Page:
With the Ascension we bookend the life of Jesus, in a way. Having become incarnate and having endured death, Jesus now returns to God. There’s a great Advent hymn that says it well: “From God’s heart the Savior speeds/ Back to God his pathway leads/ Out to vanquish death’s command/ back to reign at God’s right hand.” I don’t know about you, but that’s always the troublesome thing with the Ascension: where is this right hand? Or as a theologian once put it, where did the body go? From a received view of history, the ancient peoples may not have had as much a problem as we do. They had a heaven above where it made sense for Jesus to reside. John Lennon asked people to imagine that there’s no heaven, no hell below us, above us only sky, but with all due respect to him, we don’t need to imagine that. We know that. We can see it with our own telescopes.
Where did the body go? It’s not a dumb question. We believe the resurrection of Jesus. By dying, Christ destroyed our death; rising, he restores our life. If there was not resurrection, our lives have not been restored. So this question about the body seems to me to be important. It is foolish to believe it, I know. We do a lot of foolish things here at church, and we believe a lot of things that, at first blush, seem like nonsense. We are at a disadvantage, we moderns, with our mastery over nature, our marvelous movie heroes, and our astronauts. I think it keeps our imagination confined to what Luke and the whole of Holy Scripture is trying to tell us about Ascension. So I propose we look a little bit at Martin Luther, who had never seen a superhero movie or watched Spock disappear from a planet’s surface. I would say, however, that Luther was better versed in Scripture than anyone alive today, and I think we could learn a thing or two from him.
First, he calls the idea of God sitting on a golden throne “childish” and made up. Christ is not sitting beside a king in a court. “The Scriptures teach us, however, that the right hand of God is not a specific place…but is the almighty power of God, which at and the same time can be nowhere and yet must be everywhere.” God is not measured or restricted to a place or a region. Where did Jesus go when Jesus ascended to the right hand of the Father? Up, down, and all around. He didn’t go anywhere. He went everywhere at once. I like the way Luke says he withdrew from the disciples—it’s almost like he took his presence away from them. It’s very courtly in its own way: the Christ has withdrawn and shall we not all retire unto Jerusalem? But I think it’s almost the perfect way of speaking about Jesus’ presence.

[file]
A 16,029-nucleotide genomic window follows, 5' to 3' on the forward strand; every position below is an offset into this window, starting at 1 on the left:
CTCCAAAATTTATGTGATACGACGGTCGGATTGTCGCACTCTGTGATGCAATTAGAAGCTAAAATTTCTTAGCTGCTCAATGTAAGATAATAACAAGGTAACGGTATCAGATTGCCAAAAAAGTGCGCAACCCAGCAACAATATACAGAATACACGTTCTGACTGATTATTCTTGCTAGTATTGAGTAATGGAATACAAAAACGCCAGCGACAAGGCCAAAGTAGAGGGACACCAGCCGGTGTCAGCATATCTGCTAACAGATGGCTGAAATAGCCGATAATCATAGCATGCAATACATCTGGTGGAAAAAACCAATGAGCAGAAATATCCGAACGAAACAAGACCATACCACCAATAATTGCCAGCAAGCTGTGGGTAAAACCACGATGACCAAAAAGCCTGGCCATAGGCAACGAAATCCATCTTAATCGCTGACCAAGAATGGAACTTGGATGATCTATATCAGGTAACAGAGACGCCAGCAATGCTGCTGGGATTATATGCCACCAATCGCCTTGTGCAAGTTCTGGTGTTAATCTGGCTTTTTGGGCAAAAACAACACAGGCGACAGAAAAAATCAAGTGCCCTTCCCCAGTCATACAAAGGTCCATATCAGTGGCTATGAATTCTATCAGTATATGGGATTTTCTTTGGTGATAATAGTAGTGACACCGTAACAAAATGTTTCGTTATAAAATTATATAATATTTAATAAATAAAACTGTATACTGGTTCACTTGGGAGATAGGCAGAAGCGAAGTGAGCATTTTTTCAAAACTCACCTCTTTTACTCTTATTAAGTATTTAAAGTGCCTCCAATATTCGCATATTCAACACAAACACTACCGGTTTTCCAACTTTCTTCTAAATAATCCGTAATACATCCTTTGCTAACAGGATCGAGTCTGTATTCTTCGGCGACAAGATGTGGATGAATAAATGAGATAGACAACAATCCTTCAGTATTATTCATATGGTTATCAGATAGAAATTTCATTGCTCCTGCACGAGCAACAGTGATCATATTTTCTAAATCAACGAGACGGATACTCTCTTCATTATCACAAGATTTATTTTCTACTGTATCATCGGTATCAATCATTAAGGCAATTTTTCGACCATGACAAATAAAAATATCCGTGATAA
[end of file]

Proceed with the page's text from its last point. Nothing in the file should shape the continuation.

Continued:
So where is Jesus then? Luther goes on to say about the location of the power of God: “…it must essentially be present at all places, even in the tiniest tree leaf. The reason is this: It is God who creates, effects, and preserves all things through his almighty power and right hand…nothing can be more truly present and within all creatures than God himself with his power.” I love this idea: God is more present to us than we are to ourselves, just as God is further from us than the furthest reach of space. Where did Jesus go? To the right hand of God, which is everywhere and nowhere, within and without us. Is it strange? It is strange to say that someone was raised from the dead.
But do not look for him with microscopes and telescopes. He can…withdraw. Luther was eager to say that even the resurrected Jesus is at the right hand of the inexpressible God—but that we are not there. All space and time might be present to God at once; but we don’t have such a vantage point. We are all vanishing in the swift river of time. So, God searches us out and gives us something to grasp: God’s promise in the Word. Where did Jesus ascend? Jesus ascended to the church, which is his body birthed in Baptism and nourished by Holy Communion.
God’s power is evident in our Ephesians reading today. There’s a strange moment at the end of our Ephesians reading today, after Paul starts talking about the power of God and God seating Christ at his right hand. He says, “And God has put all things under his feet and has made him the head over all things for the church, which is his body, the fullness of him who fills all in all.”
Reverend John Flack